It’s Sunday night, you’re chilling or hanging with friends, and then it hits you – I HAVE TO GO TO WORK TOMORROW!!! NO!!!!!! Why does this happen? I’d argue that if your place of employment had an irresistible culture that was fun, engaging, and full of purpose, the Sunday Night Blues would be few and far between. What makes a culture so amazing that its employees look forward to Monday’s? Here are 8 things that I’ve found create massive sucking sounds.

Lackluster Leadership

When the leaders of your shop are entitled, evoke special privileges for themselves, break promises, and point fingers, odds are you feel like walking out that proverbial door and never turning back.

It’s sad, but leaders quickly forget that they are called to be the chief servants to their clients and team.

I had many opportunities to start cutting corners when I was leading a business, but instead I made it my mantra that I would never ask my team to do things that I wouldn’t do. In the end, I created so much connection through leading with integrity that my team would follow me anywhere.

Lack of Encouragement

Few things will derail people faster than being in an environment where encouragement is lacking. People need the positive feedback to give them the wind in their sails to make it through the toughest circumstances. If you knew that you’d receive meaningful encouragement on Monday, I guarantee you that Sunday wouldn’t be so bad.

Low Chemistry

Pat Lencioni says that the biggest competitive advantage for any organization is teamwork. I couldn’t agree more. When your crew has that special magic mojo working and is rowing in the same direction, there is nothing more fun and rewarding. Conversely, when a team hates each other, it is the most miserable place on the planet.


Any team can handle losing at something now than then, but when the losses begin to pile up, momentum dies, and the simplest things take a mile of effort to move an inch.

Losing breeds relaxed standards, micromanaging, and increased pressure.

Who looks forward to more of that?

Life-sucking Politics

People want to feel that they are empowered to do their job and when leaders make it hard by adding unnecessary layers of approval for the smallest of decisions, they end up discouraged and demotivated.

Most people will tell you, “I didn’t sign up for this!” …and they’d be right!

Late Communication

Change is inevitable, but when change happens in a way that makes you feel like you’re the last person to know, it can become damaging. Whether it has to do with people transitioning, new job duties, or a new departmental direction, timely communication can soothe a lot of pain. What makes it worse is when you have a level of authority and influence and a major change comes out that you didn’t get to weigh in on. Stiff arming decisions that you have leaders available to help make never goes well. You can get away with a couple calls like that, but in the end, you’ll burn the bridge by failing to obtain the buy in needed to do it right.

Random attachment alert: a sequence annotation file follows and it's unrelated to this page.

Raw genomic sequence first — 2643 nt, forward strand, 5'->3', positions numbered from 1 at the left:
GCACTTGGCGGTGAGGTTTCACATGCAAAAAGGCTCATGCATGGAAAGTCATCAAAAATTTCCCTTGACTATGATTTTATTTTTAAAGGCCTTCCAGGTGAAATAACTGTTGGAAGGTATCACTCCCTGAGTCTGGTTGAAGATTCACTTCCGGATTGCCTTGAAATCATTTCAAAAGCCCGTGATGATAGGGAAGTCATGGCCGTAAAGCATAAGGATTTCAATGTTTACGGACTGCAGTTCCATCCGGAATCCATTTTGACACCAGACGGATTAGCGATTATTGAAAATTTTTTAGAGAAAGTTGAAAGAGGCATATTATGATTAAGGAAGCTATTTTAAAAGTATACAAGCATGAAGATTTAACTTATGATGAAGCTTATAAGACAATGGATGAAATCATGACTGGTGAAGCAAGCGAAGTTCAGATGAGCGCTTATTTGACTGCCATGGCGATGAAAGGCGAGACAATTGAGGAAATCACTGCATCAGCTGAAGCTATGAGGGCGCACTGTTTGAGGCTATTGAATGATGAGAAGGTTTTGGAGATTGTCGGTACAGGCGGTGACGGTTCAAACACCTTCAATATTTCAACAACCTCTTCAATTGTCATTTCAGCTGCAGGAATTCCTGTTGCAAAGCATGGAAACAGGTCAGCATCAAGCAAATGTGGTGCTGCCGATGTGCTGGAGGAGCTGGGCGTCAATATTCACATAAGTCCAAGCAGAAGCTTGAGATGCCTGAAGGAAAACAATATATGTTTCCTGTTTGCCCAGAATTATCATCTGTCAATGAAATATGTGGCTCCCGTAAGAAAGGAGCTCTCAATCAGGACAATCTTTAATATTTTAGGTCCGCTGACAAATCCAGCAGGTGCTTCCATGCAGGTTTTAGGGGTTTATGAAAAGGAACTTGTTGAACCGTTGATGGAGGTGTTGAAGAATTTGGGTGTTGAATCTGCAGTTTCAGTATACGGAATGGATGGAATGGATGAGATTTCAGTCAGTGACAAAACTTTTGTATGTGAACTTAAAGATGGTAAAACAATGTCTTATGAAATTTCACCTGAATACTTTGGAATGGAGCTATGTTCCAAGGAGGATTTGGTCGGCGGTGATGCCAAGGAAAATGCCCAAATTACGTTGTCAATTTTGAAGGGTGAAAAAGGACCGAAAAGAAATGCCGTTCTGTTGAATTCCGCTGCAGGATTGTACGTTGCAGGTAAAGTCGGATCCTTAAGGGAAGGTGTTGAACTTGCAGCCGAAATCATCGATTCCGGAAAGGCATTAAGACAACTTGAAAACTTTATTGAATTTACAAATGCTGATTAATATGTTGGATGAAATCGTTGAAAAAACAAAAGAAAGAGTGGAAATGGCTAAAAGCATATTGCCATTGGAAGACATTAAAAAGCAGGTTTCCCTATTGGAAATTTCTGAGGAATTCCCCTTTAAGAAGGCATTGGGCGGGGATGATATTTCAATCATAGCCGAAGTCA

Limited Value

Have you ever felt like a number, a puzzle piece, or a pawn? This is NOT a recipe for longevity at any organization.

We all want to do work that matters and makes a difference. If you don’t fully understand the deep-lasting value that you bring to the team, then Sunday nights and Monday mornings will be a complete life-drain.

Ludicrous Compensation

Few people are truly motivated by the almighty dollar but pay them less than what they’re worth, and you’ll be surprised how powerful money can be. With sites like Glassdoor, most people have a pretty good handle on what the going rate is for their type of job these days. The sad thing is that most leaders are convinced that their people are ignorant and don’t have a clue, which leads them to underpay rather than hit the bullseye. How motivated do you think people are to take an after hours call or even get excited about Monday morning when they’re struggling to pay their bills knowing that the other place down the road could pay them more… a lot more?

Putting it All Together

Let’s do a little assessment. Take the eight points you just read about and rate how you experience each of these in your workplace, using the scale below from 1 (Never Happens) to 5 (Always Happens) –


1 – Never Happens

2 – Almost Never Happens

3 – Sometimes Happens

4 – Almost Always Happens

5 – Always Happens


When completed, add up the ratings and use this quick guide to help you interpret your results:

8 to 16 – You’re at a great place with great leadership! Keep growing!

17 to 29 – Meet with your direct report to see if there is anything you could do to help improve the environment.

30 to 40 – It may be time to start thinking about an exit strategy. There’s too much heavy lifting for you to try to fix the mess alone, if you are not the leader.

*If you are the leader, and want some clarity, I encourage you to send this article to your team and then ask them to anonymously fill it out and turn it in. Your team will be encouraged by your desire for feedback and improvement. The results may help you figure out EXACTLY where the pain may be coming from. *

Leaders, don’t lose heart! You can fix this! I inherited a group to lead that would’ve scored over 30 and in one year, changed the environment around to the point that it would’ve scored under 20. It is possible, but it starts with YOU.

I hope this helps and gives you the clarity you need for the next Sunday night you dread going to work Monday morning.